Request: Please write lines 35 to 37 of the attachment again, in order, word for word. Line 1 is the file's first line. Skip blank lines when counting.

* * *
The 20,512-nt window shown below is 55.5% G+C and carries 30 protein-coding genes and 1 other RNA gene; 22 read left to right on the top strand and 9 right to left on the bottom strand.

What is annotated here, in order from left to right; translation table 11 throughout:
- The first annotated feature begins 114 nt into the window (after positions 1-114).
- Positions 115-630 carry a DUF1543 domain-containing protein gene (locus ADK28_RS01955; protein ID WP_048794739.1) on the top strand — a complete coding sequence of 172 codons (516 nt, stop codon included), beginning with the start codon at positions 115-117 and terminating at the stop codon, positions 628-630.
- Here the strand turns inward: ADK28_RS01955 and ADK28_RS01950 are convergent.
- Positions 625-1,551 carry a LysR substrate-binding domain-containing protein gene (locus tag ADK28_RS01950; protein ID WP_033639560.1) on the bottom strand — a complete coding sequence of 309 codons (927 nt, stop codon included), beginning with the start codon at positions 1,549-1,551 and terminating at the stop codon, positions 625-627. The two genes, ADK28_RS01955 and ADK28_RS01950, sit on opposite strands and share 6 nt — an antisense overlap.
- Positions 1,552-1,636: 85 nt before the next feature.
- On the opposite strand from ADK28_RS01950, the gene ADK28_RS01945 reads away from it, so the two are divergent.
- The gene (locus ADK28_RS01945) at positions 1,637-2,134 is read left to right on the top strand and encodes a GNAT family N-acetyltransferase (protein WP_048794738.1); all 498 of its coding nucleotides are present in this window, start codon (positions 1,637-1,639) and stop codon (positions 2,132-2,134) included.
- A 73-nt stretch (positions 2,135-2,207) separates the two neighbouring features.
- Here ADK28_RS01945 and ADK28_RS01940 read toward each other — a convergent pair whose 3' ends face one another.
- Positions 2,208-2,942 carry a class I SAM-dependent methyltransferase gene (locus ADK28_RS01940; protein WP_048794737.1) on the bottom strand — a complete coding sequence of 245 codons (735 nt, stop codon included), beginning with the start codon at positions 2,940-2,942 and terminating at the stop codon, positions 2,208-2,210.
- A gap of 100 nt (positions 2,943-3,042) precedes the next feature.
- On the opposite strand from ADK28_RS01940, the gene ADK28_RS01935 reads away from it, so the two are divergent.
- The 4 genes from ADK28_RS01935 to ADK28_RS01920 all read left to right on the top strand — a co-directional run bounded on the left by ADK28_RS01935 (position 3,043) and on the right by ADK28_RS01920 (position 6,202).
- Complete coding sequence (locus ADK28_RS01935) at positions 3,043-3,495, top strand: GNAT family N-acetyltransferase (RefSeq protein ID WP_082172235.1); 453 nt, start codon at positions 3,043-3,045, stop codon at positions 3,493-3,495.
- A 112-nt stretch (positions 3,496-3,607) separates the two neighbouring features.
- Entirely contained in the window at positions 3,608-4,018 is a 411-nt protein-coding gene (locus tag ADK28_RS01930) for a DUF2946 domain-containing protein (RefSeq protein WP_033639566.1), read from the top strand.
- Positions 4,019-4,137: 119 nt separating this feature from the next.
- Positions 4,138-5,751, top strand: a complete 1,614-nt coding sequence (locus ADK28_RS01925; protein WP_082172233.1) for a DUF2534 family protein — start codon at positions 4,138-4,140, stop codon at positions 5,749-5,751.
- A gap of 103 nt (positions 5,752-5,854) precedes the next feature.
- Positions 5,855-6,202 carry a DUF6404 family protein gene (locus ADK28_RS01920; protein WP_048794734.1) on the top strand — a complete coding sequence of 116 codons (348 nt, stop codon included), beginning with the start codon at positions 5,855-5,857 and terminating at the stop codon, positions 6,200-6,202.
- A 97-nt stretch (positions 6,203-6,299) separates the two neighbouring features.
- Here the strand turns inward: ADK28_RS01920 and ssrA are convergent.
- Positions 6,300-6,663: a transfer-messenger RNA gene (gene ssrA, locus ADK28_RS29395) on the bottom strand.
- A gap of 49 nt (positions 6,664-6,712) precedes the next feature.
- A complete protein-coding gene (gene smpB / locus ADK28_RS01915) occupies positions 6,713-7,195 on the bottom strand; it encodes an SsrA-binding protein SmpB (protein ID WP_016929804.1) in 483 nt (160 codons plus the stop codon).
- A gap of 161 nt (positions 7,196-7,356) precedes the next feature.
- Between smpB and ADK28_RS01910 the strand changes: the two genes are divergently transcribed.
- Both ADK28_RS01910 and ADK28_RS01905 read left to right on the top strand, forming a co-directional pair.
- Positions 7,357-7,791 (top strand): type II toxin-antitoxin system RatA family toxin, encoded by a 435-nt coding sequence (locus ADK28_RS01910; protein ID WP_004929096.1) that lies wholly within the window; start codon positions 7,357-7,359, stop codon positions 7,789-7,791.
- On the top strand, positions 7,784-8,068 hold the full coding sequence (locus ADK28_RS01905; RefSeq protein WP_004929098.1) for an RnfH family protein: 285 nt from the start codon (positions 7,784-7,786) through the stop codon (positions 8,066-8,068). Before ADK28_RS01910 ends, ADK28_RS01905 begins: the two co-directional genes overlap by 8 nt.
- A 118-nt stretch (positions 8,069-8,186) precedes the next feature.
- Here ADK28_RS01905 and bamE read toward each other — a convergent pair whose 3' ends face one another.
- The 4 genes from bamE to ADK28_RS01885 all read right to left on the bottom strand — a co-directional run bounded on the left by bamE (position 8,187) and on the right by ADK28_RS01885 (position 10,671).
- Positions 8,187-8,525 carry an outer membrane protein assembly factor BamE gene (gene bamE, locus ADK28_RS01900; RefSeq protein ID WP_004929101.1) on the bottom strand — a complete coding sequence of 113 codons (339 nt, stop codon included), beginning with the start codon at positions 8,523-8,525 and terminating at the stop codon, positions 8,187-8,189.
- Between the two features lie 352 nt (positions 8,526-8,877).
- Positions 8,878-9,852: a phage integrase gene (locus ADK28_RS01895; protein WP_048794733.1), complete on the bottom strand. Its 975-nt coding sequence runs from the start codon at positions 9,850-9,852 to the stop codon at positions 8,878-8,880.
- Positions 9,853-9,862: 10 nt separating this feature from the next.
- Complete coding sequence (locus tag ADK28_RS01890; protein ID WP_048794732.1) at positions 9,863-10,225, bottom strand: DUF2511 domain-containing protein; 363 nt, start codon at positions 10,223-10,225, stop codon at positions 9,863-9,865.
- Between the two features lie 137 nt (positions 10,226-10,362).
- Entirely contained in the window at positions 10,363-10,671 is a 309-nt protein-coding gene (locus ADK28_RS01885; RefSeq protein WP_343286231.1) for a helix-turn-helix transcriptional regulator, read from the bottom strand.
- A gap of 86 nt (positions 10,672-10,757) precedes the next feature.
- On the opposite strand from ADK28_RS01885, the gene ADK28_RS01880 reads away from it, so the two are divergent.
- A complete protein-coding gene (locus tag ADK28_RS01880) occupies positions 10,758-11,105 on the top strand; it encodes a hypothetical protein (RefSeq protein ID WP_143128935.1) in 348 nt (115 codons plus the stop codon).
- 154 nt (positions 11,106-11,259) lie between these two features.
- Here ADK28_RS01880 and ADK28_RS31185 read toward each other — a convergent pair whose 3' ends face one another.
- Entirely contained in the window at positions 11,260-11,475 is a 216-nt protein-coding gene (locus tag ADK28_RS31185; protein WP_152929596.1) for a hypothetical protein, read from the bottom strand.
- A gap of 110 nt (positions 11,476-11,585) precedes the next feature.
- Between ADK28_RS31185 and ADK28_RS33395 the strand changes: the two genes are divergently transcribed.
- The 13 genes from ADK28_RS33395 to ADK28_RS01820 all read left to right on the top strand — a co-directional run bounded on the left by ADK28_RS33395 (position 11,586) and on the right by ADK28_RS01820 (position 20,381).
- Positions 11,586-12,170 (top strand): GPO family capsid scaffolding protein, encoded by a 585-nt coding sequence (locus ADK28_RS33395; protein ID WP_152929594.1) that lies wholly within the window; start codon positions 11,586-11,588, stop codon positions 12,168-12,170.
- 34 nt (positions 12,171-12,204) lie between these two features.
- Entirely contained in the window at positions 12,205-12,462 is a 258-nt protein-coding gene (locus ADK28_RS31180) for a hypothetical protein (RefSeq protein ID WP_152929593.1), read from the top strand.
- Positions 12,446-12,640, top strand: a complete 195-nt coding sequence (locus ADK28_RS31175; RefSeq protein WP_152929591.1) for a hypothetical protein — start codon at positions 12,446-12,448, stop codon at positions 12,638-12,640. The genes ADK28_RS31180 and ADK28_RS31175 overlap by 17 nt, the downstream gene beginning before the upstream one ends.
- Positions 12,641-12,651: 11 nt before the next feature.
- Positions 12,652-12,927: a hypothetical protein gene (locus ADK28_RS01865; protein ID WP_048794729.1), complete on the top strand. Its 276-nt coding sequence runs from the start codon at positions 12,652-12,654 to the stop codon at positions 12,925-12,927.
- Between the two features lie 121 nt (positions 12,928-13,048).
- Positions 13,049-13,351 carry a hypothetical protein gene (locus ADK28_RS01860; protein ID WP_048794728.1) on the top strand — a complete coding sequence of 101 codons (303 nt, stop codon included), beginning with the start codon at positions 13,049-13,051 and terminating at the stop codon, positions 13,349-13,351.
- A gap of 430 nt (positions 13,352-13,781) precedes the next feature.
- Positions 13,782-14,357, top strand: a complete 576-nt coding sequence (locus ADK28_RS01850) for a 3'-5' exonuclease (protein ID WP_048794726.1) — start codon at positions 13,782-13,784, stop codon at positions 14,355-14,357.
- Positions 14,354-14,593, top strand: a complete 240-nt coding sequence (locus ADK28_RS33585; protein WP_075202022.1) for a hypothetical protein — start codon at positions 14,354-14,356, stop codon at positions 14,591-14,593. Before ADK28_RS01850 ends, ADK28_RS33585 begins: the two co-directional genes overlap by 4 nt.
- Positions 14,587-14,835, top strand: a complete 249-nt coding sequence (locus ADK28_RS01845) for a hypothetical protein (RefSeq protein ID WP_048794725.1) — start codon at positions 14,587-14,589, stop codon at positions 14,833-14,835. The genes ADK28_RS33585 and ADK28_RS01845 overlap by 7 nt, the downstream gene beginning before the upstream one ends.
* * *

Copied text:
- The 4 genes from bamE to ADK28_RS01885 all read right to left on the bottom strand — a co-directional run bounded on the left by bamE (position 8,187) and on the right by ADK28_RS01885 (position 10,671).
- Positions 8,187-8,525 carry an outer membrane protein assembly factor BamE gene (gene bamE, locus ADK28_RS01900; RefSeq protein ID WP_004929101.1) on the bottom strand — a complete coding sequence of 113 codons (339 nt, stop codon included), beginning with the start codon at positions 8,523-8,525 and terminating at the stop codon, positions 8,187-8,189.
- Between the two features lie 352 nt (positions 8,526-8,877).